Q. What are some of your best ideas to get parents excited about supporting their child’s academic achievement?

A. The question of how, when and if parents should be supporting their child’s academic achievement seems to be the question of the year.  After the Wall Street Journal published Amy Chua’s essay,  “Why Chinese Mothers Are Superior: Can a regimen of no play dates, no TV, no computer games and hours of music practice create happy kids?”, the country went wild with more than 1  million people on the web reflecting on their own parenting and judging the parenting of others.

The debate in America rages:  How do we support academic achievement without creating undue pressure and compromising independence and self-esteem?  Below you will find a few tips that can get you started in your own mission to support your child’s academic achievement.

  • Choose an educational environment that engages your child’s mind There is no better way to get excited about your child’s education than to see them engaged and immersed in learning.  Kurt McDonald, Kent Denver Grade School Dean, states, “There is little more rewarding than watching your child express an unbounded enthusiasm for something they have recently learned. The “Did you know that…?” conversations that flow from high energy learning environments are inspiring and encouraging, and are a constant reminder of the idea of education as investment, not expense. Individuals initially grow their awareness and appreciation for the world through their educational experiences, and high quality education best shapes informed and respectful citizens.”
  • Parent for character and not for grades On Feb. 10, the Montessori School of Denver premiered “Race to Nowhere,” a documentary that points to the “silent epidemic in our schools where cheating has become commonplace, students have become disengaged, stress-related illness, depression and burnout are rampant, and young people arrive at college and the workplace unprepared and uninspired.” There are many factors that contribute to the problem of over-stressed school systems, children and families.  Parents who want to take a stand can make a simple decision to focus on character development and not grades. My parenting guru, Jim Fay, founder of Love and Logic, says it best: “Children who grow up in a home where character and responsibility are modeled, valued, and enforced often have little trouble being successful in school and in their adult lives.”
  • Ask different questions Instead of asking, “What grade did you get?” ask the question, “What did you learn?”  Instead of punishing for “bad” grades, ask your child, “What is your plan?”  Instead of celebrating the “right” answer, ask, “How did you solve the problem?”  Finally, remember that allowing children to fail and own their own consequences is one of the best gifts we can give them to prepare them for school and life.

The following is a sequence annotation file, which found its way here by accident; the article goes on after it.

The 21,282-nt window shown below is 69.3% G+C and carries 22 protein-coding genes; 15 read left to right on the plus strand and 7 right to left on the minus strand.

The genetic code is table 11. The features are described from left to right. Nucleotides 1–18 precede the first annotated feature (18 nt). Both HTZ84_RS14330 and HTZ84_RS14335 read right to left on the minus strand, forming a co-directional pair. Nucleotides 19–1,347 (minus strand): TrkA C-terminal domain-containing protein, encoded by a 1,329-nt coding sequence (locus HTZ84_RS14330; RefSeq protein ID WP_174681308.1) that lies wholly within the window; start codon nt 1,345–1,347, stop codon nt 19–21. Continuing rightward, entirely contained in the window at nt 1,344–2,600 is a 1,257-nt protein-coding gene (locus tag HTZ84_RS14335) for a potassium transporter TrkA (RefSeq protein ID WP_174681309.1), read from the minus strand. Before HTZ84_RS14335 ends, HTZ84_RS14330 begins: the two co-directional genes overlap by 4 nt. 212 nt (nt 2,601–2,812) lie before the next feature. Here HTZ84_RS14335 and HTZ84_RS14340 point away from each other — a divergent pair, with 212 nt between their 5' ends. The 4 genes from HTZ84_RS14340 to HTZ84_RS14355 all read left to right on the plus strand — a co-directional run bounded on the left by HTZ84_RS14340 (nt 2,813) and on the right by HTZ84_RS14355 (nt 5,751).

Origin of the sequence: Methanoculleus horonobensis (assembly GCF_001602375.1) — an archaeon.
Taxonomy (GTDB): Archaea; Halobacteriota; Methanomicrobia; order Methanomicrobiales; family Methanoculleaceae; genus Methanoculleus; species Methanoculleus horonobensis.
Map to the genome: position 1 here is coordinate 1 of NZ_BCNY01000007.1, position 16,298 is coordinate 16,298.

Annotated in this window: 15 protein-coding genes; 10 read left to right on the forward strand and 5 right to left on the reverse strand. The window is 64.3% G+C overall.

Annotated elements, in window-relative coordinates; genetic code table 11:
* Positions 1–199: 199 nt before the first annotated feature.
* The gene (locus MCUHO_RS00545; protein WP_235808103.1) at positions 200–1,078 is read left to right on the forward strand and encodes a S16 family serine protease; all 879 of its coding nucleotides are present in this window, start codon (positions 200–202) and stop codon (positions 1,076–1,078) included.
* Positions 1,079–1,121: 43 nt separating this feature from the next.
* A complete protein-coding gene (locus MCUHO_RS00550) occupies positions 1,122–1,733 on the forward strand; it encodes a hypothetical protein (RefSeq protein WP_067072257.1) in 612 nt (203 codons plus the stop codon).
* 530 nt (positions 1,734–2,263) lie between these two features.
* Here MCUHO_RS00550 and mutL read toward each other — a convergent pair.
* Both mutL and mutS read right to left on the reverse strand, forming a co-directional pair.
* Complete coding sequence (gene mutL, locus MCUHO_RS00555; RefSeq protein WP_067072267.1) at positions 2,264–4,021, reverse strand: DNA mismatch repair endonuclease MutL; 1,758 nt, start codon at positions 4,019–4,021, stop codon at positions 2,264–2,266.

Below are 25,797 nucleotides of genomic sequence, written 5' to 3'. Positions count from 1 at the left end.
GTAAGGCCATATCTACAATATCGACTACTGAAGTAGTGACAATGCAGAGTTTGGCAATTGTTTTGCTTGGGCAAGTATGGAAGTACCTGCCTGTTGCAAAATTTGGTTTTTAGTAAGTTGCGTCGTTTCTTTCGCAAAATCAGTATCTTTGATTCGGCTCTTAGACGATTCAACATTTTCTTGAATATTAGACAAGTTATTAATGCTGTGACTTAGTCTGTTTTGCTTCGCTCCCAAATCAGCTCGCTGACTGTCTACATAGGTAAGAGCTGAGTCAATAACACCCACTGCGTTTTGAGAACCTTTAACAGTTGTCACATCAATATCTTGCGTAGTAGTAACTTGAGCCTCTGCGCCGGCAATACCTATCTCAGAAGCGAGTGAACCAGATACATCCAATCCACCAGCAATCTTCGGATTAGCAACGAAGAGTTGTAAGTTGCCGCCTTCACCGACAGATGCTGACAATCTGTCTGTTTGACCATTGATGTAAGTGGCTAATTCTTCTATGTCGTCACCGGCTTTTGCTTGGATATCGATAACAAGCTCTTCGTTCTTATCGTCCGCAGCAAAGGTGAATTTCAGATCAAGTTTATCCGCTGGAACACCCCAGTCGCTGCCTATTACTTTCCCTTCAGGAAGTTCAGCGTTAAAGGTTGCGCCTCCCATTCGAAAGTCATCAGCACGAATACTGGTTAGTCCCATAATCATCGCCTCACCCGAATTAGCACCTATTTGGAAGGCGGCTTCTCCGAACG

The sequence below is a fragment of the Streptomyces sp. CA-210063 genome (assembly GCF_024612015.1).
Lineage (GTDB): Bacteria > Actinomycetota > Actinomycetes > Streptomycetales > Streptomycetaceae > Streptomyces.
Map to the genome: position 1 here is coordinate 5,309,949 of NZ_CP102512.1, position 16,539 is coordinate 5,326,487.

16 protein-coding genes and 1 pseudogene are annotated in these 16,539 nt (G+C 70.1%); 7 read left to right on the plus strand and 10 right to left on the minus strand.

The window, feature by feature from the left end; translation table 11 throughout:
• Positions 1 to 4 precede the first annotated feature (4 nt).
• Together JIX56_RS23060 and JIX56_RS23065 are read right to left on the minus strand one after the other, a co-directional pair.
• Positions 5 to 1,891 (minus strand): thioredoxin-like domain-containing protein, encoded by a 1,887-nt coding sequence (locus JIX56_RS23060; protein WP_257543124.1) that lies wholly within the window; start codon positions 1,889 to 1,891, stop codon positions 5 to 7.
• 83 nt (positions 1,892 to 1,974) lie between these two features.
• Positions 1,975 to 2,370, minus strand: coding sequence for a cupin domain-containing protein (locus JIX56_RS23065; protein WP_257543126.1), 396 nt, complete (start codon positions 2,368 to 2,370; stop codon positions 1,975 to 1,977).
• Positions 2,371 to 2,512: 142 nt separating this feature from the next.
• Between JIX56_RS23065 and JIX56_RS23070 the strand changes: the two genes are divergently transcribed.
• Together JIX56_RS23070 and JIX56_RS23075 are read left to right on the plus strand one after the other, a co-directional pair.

• Get involved One of the best ways to show your child that you are invested in their academic achievement is to be involved in their school environment. Kelsey Haddock, a special education teacher at Rocky Mountain School of Expeditionary Learning in Denver, suggests, “One of the best ways to celebrate a child’s achievement is to know what they are doing in the classroom.”  Supporting the teacher on classroom projects, attending school events, such as conferences, exhibitions and celebrations, are a few things one can do to develop a strong understanding of your child’s school life. Taking time out of your week to browse through your child’s folders and projects at school is a hands-on approach that shows that you are invested and interested.
  • Use encouraging words Using “encouraging words” vs. “praise words” can help your child build intrinsic motivations as opposed to becoming dependent on external rewards. Comments such as, “Wow.  You really worked hard,” “Tell me about your project,” or “What were you most surprised about?” will provide you a window into your child’s thinking and learning.

Whether you are an authoritarian parent or a have a relaxed attitude about your child’s educational future, I believe one of these tips will guide you into “getting excited” about your child’s academic achievement and the learning process.

About our First Person series:

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